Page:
Well both of my cars so far already had accidents.
Omg, I just realized that my 202’s suspension is set to 99,4% drivability, what the hell was I thinking…
Yay it looks like atleast one of my cars is performing well.
Slight correction, the Kohlberg car runs a flat 4, not a flat 6. That’s a lot of cars to keep track of! But if anyone’s looking for an industrial lawnmower (or a generator, go kart, or bathroom fixtures), shop Kohlberg!
A respectable finish for our privateer team, and a valuable lesson learned by WM. We will need to improve high altitude performance to compete successfully at the Carrera Panamerica.
I’m very satisfied with the Montes performance. Straight to the museum.
And, BTW, I’m the fuel efficiency king, It seems
welp, never surrender!!!
George enters the office.
-“I cant say I’m pleased or happy, but Hurja did well. I heard there was some minor brake issues at some point, but the time lost fixing that was relatively insignificant.”
-"Yes I got a message about it, As we know Hurja inst exactly designed to be driven on gravel or snow, and apparently there was some gravel somehow managed to enter the brake drum in the rear, and they were slowly losing brakes on one tire due to it.
They tried to make it to end of the stage, but as it was getting worse all the time they had to stop and see what was causing it, and it ended up being very easy fix.
-“Hrmmph… Good. How extensively was the car modified exactly, is there any chance we could call it stock car outperforming some actual race cars?”
-"it’s not not very extensively modified. new carburetors with richer fuel mixture, and ignition timing adjustments on the engine. it allowed slightly more power althuogh ruined economy. On chassis and body we removed rear seats and interior panels, Tires more suitable for gravel, and skidplate to protect the cars bottom. slightly higher and stiffer suspension, Other than that it’s stock.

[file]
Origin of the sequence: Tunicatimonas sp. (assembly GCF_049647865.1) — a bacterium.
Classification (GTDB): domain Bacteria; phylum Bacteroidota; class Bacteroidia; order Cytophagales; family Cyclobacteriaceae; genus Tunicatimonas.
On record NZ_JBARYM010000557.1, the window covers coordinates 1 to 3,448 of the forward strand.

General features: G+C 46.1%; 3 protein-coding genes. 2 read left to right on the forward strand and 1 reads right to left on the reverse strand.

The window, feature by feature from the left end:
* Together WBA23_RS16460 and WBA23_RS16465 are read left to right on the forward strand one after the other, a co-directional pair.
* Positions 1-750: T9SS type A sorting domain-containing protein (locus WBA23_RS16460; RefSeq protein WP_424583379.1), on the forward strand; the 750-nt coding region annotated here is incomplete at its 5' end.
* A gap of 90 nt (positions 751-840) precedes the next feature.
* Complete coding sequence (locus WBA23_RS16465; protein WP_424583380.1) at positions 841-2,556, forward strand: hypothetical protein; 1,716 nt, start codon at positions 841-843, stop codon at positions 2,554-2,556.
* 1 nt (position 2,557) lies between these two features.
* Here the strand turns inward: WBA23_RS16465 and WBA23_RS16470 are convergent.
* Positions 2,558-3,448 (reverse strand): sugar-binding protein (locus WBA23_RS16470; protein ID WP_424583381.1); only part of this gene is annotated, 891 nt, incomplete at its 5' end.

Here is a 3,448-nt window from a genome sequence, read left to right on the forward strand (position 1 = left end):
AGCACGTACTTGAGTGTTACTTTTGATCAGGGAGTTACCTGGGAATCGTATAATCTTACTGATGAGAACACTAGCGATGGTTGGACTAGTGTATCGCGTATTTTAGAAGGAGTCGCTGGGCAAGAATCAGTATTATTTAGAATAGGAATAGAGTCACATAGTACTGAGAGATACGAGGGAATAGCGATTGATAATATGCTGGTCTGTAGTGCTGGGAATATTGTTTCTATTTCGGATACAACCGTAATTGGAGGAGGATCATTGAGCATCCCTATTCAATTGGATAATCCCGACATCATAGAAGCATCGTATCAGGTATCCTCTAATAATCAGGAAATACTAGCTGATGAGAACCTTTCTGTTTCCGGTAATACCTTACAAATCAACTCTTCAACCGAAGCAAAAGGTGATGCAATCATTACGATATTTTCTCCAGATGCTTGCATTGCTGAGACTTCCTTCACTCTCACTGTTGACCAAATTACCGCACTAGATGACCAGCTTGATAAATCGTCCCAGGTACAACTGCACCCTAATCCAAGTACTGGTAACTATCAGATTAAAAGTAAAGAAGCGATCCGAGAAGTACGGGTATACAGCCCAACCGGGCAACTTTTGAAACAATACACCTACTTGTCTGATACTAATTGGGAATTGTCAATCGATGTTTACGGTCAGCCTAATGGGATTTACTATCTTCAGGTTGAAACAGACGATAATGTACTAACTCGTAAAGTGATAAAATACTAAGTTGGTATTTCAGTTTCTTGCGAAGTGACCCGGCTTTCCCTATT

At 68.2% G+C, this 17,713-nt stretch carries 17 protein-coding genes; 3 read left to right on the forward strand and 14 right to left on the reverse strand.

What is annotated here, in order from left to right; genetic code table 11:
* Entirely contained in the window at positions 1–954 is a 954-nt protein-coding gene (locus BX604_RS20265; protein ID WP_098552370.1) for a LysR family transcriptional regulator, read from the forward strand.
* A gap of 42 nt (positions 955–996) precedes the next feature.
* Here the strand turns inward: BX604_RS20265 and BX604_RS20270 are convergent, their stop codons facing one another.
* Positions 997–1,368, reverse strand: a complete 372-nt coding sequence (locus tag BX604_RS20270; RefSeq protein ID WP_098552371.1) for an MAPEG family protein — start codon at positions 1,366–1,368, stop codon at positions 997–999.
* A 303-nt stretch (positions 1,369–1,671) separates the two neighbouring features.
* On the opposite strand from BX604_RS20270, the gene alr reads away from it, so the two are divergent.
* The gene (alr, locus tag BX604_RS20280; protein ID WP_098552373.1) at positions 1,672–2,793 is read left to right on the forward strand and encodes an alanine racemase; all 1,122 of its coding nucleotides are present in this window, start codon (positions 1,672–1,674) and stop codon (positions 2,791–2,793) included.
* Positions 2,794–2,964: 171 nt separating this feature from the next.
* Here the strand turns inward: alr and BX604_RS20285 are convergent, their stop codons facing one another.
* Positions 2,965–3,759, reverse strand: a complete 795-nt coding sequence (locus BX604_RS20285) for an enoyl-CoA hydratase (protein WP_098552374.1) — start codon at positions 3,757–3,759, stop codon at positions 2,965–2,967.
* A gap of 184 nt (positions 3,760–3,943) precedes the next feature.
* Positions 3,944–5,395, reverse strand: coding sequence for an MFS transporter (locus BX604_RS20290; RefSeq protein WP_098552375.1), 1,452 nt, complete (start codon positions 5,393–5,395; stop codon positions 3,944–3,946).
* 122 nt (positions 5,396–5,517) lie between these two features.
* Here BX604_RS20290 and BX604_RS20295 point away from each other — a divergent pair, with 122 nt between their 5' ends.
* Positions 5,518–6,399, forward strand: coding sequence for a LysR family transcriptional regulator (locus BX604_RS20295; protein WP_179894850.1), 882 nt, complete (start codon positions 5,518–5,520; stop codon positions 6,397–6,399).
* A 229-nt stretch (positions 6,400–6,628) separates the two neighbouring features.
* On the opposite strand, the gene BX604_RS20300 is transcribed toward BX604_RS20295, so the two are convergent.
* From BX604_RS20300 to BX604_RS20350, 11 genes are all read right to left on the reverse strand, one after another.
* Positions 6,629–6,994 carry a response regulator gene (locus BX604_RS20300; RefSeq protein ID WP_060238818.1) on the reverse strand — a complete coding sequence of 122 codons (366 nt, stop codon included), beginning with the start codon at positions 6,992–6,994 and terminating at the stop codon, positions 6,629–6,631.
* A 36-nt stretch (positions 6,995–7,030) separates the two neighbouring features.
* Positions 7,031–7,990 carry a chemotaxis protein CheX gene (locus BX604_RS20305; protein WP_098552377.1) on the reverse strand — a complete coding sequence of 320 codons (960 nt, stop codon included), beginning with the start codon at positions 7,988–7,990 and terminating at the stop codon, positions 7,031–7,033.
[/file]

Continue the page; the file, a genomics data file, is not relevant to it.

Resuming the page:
-“Are those carburetors our own or aftermarket?”
-“They are aftermarket.”
-“See if you can get a deal for them, and if you can, then inform the dealers that we can sella kit, if the customer wants something more powerful. How ever, as economy is still our standard, make sure that the cars we sell stay as they are now, and customer can buy a kit which dealers can install if the customer wants them.”
-“Allright I will get to it. Was there anything else?”
-“No. You can leave. And good work.”
It was a disappointing day for the Homeland Heroes Edward Hampden and Michael Evanham, with a few small faults and some rare mistakes costing the two dearly in their class. Overall they remain in the top ten, and remain optimistic about their chances. Evanham had this to say.
“We didn’t expect to have as many issues as we did, but the car survived despite a few close calls. The icy peak cause us severe issues and really hit us hard. combine that with the tyre and engine issue and we’re lucky to be as close as we were.”
Ever optimistic, the young driver was still pushing to his limits as a costly halfspin punctured a rear tyre, leaving the pair helpless as the clocks ticked down on their time. Edward had this to say about the days racing.
“I never thought the Roadster would struggle on the hill as much as it did, but I still believe in both my car and co-driver that we can get closer to a class victory, we have a lot of time to make up and a lot of distance still to go. A top five on pace is what we’re aiming for; we’re this close to it.”
Edward may be a man with money, but he is still just a single man, and having built and tested the Brooklands all by himself, he is a hero to us all.
God Speed and Good Luck from all us at home.
Stage 1 - 2200cc-3299cc Class - Report Sector 1
Sector 1 - San Martino - Arpeninetto
The Bricksley Chieftain, piloted by Jake Storm and Cody Acorne, is a strange animal, with its unbalanced 3 head-lighted front. The front of this pick-up truck is essential, as that’s where the drive is. And on the gravel outside of San Martino, the wheels claw and the Bricksley goes.
Car number 722, the Civetta Testa Fresca Gran Turismo, has a promising engine, but a first gear (our of four) that almost takes it to top speed does not make it very fast… or fun to look at. At least it stops the wheels from spinning on the gravel.
Wilson Marsh and Luke Auburne in the Frankhorn Washington '52 set off. That atypically small block V8 sure sounds nice, and the composure of the large vehicle on the gravel seems to be admirable.
To compete in an endurance rally with a 1939 extremely rare berlinetta, the owner of this Barricada 8c 3000SS is risking it. https://i.imgur.com/bSQs0vg.jpg
The larger of the two Ardent Midnights, #362, powered by an Orion 6 engine, has a nice rumble to it. Performance on the gravel seems lacklustre however.